The last thing to discuss before I talk about the race itself was the decision to enter the CEI3* 160km rather than the national 160km. Trust me when I say it wasn’t a quick or easy decision.

Since I was 15 years old I have pursued FEI (international) rides. I was lucky enough to compete on the under 21 GBR squad at the European Championships in 2016. I had hoped to represent the senior squad at a championship with Chip at some point too. However, with the cost of competing, the difficulties getting abroad with Brexit and the new qualification system and of course the seeming inability to actually complete a 160km I decided in 2020 that Chip and I probably was not aiming at any team competition anymore. Instead, I just wanted to get a 3* for both of us, I just wanted to achieve that ultimate goal of a 160km!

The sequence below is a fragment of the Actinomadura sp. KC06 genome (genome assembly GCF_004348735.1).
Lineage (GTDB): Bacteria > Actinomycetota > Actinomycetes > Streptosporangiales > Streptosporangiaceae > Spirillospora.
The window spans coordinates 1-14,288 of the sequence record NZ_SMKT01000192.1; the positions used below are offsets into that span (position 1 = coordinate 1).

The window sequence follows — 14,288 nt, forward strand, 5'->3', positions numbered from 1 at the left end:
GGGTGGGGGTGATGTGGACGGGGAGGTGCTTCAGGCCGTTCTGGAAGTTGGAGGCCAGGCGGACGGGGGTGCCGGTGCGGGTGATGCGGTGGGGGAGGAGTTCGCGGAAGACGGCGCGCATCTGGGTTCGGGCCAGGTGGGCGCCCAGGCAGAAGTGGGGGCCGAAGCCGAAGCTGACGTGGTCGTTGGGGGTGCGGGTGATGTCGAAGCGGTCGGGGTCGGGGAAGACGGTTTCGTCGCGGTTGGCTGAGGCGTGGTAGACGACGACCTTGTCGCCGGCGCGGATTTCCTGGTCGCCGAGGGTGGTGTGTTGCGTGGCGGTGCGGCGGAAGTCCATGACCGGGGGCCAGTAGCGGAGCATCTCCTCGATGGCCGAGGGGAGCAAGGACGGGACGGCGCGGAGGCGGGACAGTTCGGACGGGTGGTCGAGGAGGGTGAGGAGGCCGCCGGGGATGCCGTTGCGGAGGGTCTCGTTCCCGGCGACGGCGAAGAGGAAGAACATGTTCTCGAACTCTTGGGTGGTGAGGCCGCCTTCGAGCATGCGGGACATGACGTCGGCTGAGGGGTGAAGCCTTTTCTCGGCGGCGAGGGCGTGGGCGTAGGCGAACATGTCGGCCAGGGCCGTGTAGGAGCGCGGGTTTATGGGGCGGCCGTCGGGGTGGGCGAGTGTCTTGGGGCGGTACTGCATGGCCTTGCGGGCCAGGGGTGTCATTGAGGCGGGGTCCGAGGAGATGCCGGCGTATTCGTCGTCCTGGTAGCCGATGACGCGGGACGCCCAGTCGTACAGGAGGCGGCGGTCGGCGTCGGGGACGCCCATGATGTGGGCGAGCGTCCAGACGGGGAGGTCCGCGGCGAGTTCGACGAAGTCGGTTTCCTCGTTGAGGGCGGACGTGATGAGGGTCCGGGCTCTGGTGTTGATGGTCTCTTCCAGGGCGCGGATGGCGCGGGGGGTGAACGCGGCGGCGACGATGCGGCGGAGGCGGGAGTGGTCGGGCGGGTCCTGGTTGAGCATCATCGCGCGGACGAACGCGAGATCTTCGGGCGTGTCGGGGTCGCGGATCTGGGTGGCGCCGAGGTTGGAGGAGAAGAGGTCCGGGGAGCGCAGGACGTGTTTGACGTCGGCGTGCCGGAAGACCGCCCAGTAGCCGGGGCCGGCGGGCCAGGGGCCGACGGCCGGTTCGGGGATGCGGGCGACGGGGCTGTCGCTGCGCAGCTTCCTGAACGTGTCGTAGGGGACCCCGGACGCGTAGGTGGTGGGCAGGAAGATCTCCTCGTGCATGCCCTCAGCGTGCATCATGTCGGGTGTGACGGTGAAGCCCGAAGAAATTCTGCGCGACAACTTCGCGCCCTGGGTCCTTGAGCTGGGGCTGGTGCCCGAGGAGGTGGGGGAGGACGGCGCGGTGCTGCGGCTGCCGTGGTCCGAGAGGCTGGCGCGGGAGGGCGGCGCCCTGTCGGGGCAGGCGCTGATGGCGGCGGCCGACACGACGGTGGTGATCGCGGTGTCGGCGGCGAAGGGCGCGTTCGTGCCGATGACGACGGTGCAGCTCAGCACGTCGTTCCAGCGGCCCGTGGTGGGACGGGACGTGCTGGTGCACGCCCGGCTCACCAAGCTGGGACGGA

When it came round to this summer Kings I could have entered the national 160km for £150. Or I could enter the CEI3*, inclusive of renewing mine and Chip’s FEI registrations, stabling and bedding for £510. It’s a considerable cost difference.

BUT I felt so far down the FEI route that I almost couldn’t back out of it now. Which is silly because of course I could, but there was a bit of me that didn’t want to shortchange myself that 3* status and I really really wanted Chip to be a 3* horse. Wouldn’t that be a cool accolade.

I said last year that Windsor was going to be our last FEI ride but as it didn’t work out I decided Kings was instead going to be our last FEI ride. I just wanted to do it once! Just once, and then we could retire from FEI and play around at the shorter distances.